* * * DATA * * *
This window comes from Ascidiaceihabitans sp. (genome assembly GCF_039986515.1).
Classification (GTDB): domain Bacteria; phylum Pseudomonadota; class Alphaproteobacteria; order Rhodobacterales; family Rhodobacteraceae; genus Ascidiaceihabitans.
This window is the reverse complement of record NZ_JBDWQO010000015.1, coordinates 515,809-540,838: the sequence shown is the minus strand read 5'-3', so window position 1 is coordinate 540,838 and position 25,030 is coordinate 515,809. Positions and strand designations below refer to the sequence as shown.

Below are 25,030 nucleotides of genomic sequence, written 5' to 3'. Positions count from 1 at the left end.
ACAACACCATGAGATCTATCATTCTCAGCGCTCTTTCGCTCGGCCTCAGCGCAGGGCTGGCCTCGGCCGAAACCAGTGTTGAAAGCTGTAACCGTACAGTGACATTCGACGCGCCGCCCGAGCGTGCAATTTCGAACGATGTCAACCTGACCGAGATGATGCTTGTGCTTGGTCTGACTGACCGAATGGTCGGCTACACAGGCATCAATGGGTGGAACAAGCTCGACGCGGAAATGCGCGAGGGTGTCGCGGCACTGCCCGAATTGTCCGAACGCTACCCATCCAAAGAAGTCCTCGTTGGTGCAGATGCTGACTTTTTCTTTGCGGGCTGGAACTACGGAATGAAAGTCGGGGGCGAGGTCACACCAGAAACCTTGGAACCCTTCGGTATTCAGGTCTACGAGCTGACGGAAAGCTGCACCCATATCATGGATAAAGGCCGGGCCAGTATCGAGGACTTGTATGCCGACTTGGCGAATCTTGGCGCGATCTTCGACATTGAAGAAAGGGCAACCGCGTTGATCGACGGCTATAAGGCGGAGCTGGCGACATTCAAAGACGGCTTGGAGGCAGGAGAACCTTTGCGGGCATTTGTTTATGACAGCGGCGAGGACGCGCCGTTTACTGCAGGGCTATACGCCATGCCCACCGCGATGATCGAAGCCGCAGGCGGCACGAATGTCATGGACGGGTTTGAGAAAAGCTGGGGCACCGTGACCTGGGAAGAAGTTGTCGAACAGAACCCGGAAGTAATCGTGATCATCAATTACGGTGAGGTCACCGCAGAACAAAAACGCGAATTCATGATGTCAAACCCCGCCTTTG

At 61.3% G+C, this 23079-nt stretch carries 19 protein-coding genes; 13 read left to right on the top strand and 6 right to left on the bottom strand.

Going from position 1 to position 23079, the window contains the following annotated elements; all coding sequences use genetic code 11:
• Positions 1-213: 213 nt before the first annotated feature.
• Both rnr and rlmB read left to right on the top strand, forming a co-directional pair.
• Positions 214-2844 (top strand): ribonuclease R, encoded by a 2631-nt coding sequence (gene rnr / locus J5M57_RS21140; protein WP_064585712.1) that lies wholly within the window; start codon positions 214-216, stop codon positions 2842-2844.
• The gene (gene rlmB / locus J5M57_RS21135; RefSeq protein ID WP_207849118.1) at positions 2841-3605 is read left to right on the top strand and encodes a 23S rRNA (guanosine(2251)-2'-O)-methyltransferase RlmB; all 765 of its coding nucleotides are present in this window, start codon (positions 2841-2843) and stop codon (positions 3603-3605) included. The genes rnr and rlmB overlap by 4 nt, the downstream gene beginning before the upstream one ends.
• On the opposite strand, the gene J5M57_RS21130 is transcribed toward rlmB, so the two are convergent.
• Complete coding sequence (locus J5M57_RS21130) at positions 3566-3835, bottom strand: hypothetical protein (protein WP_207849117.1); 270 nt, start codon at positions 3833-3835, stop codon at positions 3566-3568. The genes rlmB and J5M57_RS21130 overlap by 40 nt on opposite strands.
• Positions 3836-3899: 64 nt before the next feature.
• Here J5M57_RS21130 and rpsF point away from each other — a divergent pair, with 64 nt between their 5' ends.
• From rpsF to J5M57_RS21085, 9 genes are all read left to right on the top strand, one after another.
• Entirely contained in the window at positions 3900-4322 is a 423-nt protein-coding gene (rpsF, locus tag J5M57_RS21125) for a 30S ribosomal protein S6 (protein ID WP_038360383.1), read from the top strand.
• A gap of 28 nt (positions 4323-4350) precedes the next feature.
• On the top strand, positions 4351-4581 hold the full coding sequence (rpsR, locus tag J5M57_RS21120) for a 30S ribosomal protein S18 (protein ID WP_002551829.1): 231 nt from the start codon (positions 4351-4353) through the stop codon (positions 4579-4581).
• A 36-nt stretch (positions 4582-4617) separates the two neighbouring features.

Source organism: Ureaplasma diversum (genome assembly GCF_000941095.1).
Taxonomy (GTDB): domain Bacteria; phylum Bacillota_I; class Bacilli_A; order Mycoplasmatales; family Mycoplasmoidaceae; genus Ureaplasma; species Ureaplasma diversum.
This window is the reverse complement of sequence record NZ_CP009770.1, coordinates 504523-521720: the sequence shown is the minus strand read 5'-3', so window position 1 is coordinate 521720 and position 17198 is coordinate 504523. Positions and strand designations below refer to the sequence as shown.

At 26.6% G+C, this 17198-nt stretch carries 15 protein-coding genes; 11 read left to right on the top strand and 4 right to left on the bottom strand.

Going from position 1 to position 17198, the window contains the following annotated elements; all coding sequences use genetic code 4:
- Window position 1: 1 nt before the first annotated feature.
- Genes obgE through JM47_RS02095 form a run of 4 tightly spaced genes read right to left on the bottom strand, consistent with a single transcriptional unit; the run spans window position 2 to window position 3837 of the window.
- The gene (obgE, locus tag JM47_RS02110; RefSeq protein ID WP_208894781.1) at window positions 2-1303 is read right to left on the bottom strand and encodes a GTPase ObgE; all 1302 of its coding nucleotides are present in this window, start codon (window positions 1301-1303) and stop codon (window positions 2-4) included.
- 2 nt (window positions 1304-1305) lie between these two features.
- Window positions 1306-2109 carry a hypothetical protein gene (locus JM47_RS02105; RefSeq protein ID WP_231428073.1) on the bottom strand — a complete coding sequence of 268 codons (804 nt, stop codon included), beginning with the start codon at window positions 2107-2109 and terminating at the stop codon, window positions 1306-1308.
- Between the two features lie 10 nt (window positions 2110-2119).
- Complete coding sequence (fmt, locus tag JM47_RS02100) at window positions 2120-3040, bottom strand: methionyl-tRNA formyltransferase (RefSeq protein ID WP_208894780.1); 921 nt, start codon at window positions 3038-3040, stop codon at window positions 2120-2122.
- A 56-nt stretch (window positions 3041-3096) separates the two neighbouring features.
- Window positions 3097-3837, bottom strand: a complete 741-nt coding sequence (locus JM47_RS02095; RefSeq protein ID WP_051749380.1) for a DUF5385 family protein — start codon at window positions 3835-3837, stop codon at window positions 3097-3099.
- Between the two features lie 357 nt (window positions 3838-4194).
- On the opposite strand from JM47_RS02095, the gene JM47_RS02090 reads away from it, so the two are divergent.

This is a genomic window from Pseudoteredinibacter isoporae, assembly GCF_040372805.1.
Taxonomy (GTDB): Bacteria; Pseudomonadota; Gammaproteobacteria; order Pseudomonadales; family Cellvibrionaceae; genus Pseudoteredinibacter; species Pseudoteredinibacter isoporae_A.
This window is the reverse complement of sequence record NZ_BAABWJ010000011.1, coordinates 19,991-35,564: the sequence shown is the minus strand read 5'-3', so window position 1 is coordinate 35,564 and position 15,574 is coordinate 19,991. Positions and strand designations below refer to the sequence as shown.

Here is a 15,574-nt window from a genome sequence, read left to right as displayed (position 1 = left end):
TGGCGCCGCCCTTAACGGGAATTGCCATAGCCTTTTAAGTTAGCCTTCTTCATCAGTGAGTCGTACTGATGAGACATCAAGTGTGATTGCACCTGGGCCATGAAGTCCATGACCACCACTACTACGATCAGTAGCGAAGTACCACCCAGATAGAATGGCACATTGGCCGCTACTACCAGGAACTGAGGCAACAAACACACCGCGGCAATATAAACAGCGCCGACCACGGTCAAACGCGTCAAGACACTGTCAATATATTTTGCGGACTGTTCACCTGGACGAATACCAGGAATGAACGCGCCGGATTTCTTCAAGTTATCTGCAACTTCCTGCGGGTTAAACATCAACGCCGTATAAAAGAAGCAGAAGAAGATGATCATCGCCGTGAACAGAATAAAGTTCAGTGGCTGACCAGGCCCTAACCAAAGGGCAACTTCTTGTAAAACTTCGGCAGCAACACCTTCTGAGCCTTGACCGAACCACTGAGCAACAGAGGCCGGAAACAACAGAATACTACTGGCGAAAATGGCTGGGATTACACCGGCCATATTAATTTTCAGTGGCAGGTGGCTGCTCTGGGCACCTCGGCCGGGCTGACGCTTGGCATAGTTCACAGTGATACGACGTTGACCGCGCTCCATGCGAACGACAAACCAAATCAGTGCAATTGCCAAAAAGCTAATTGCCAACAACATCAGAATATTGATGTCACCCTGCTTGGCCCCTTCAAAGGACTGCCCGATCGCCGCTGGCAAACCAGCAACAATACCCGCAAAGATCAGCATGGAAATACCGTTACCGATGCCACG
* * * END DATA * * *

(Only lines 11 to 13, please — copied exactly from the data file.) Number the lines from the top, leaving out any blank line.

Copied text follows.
• The gene (gene rlmB / locus J5M57_RS21135; RefSeq protein ID WP_207849118.1) at positions 2841-3605 is read left to right on the top strand and encodes a 23S rRNA (guanosine(2251)-2'-O)-methyltransferase RlmB; all 765 of its coding nucleotides are present in this window, start codon (positions 2841-2843) and stop codon (positions 3603-3605) included. The genes rnr and rlmB overlap by 4 nt, the downstream gene beginning before the upstream one ends.
• On the opposite strand, the gene J5M57_RS21130 is transcribed toward rlmB, so the two are convergent.
• Complete coding sequence (locus J5M57_RS21130) at positions 3566-3835, bottom strand: hypothetical protein (protein WP_207849117.1); 270 nt, start codon at positions 3833-3835, stop codon at positions 3566-3568. The genes rlmB and J5M57_RS21130 overlap by 40 nt on opposite strands.